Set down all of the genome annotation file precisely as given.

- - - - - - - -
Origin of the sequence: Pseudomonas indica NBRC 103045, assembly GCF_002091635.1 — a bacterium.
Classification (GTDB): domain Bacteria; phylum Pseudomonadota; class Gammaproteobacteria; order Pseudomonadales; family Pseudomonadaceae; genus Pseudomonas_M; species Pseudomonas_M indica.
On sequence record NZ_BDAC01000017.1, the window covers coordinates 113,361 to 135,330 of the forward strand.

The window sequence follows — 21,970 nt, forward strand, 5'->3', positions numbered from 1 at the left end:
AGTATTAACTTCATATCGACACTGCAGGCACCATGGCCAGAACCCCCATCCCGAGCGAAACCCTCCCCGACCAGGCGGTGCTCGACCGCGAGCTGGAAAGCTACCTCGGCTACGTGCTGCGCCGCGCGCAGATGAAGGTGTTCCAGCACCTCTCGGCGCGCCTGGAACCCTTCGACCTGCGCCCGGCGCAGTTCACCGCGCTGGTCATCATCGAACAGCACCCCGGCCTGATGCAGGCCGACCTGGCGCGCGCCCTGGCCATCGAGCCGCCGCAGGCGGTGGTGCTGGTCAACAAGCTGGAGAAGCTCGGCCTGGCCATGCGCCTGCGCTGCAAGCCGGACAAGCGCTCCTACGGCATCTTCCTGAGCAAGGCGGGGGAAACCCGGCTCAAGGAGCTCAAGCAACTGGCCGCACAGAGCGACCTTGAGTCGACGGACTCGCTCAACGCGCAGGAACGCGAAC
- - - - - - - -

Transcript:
Origin of the sequence: Pseudomonas indica NBRC 103045, assembly GCF_002091635.1 — a bacterium.
Classification (GTDB): domain Bacteria; phylum Pseudomonadota; class Gammaproteobacteria; order Pseudomonadales; family Pseudomonadaceae; genus Pseudomonas_M; species Pseudomonas_M indica.
On sequence record NZ_BDAC01000017.1, the window covers coordinates 113,361 to 135,330 of the forward strand.

The window sequence follows — 21,970 nt, forward strand, 5'->3', positions numbered from 1 at the left end:
AGTATTAACTTCATATCGACACTGCAGGCACCATGGCCAGAACCCCCATCCCGAGCGAAACCCTCCCCGACCAGGCGGTGCTCGACCGCGAGCTGGAAAGCTACCTCGGCTACGTGCTGCGCCGCGCGCAGATGAAGGTGTTCCAGCACCTCTCGGCGCGCCTGGAACCCTTCGACCTGCGCCCGGCGCAGTTCACCGCGCTGGTCATCATCGAACAGCACCCCGGCCTGATGCAGGCCGACCTGGCGCGCGCCCTGGCCATCGAGCCGCCGCAGGCGGTGGTGCTGGTCAACAAGCTGGAGAAGCTCGGCCTGGCCATGCGCCTGCGCTGCAAGCCGGACAAGCGCTCCTACGGCATCTTCCTGAGCAAGGCGGGGGAAACCCGGCTCAAGGAGCTCAAGCAACTGGCCGCACAGAGCGACCTTGAGTCGACGGACTCGCTCAACGCGCAGGAACGCGAAC